The solution is to emphasize that current theory suggests that before the Big Bang there was a different universe. Indeed in infinite time there may have been an infinite succession of universes each with different constants. Obviously, the universe we occupy is one of the very rare ones that happen to support life.

At one time physicists claimed authority because they limited themselves to theories that could, in principle, be refuted by evidence. They dismissed other theories as mere speculation. In particular they used this principle to reject theistic theories. But they now are proposing a theory for which no evidence exists. They can propose no experiment that would test their claim. This is no longer “science” against theology. It is one worldview against another, each of which can account for what is scientifically known and neither of which is definitively supported by that evidence.

When the materialistic worldview with which science associated itself was advancing victoriously on all fronts, it was understandable that it provided the default position. But when the evidence is requiring fundamental adjustments, this advantage is, in principle, lost. Of course, the great prestige of scientists in fact continues and to a large extent encompasses what is left of the associated worldview.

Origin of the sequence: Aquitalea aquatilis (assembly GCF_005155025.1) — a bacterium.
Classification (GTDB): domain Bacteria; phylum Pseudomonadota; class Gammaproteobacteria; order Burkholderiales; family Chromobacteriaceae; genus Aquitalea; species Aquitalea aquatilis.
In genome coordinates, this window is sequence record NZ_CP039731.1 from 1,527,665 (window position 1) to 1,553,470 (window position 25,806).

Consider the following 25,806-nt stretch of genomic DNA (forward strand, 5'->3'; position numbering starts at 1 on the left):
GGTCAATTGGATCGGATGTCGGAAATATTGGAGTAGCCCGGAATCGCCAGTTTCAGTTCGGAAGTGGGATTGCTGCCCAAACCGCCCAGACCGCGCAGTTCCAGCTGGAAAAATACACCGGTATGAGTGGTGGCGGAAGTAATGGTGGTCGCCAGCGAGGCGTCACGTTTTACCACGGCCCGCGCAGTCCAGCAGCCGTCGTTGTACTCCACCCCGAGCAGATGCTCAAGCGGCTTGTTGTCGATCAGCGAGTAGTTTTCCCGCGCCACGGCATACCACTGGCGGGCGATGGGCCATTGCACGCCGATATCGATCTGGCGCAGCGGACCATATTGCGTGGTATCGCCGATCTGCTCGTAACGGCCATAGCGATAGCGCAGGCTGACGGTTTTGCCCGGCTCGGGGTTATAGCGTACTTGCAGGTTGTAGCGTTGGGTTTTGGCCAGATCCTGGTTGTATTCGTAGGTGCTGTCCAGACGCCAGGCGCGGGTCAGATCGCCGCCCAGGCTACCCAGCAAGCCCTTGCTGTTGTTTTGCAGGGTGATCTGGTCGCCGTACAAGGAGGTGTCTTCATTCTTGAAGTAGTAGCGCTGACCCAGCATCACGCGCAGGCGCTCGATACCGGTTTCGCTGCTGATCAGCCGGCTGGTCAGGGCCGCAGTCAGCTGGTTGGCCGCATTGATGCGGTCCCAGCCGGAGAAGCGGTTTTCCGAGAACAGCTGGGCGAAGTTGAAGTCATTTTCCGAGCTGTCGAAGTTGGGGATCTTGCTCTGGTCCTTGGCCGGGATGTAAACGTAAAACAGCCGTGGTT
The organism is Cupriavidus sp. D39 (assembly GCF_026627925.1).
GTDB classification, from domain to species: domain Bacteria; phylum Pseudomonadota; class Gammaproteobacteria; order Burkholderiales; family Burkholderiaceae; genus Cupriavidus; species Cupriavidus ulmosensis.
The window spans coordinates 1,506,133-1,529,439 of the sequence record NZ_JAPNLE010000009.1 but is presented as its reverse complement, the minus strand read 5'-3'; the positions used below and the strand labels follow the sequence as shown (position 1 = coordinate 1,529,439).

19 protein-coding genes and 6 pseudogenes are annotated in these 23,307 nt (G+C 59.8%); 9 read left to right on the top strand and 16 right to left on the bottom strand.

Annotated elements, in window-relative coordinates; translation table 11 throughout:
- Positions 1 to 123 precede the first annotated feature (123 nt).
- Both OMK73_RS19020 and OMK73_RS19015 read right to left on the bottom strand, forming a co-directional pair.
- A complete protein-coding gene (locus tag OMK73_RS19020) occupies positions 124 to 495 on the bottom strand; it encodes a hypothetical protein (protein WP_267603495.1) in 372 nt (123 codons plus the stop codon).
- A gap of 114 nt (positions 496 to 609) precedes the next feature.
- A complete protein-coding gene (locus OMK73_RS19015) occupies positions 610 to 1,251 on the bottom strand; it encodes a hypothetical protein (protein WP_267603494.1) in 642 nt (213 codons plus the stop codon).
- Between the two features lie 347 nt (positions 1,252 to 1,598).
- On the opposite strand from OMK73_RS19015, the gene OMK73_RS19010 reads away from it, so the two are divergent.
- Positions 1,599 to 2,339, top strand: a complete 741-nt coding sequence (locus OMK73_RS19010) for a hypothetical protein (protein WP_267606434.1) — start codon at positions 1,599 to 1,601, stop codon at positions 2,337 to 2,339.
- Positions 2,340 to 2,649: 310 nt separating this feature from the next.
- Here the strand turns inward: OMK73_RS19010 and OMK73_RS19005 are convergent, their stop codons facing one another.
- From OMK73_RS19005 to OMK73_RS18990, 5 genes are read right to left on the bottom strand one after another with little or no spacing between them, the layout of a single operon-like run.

If we set aside claims to be “scientific,” consider the two worldviews. The data to be explained are nature’s favoring of life on this planet and the cosmic constants that make life possible. One holds that the universe expresses an aim at the realization and increase of value to be attained chiefly through living things. The other holds that there have been a vast, perhaps infinite number of universes; so that the fact that some of them have constants that make life possible can be understood as a matter of chance. The actualization of life where conditions allow is also attributable to chance.

One problem with the explanation by chance has not been much discussed. The judgment that prior to the origins of our universe there was an earlier one is based on physical “laws” that are assumed to be relevant to all universes. Otherwise we would have no basis for any conjecture whatsoever. But if this is so, is it realistic to suppose that the “constants” are exempt from this larger universality?

Stated philosophically this would mean that we can distinguish some physical laws as “metaphysical,” that is, necessarily operative before the Big Bang and in any possible universe from others that arise out of contingent characteristics of the Big Bang that created our universe. Specifying which features of “our” Big Bang are contingent is itself no easy task. This is not to say that this program cannot be carried out, but it is to say that developing a plausible theory about how each successive universe is likely to have a different set of constants remains a large task.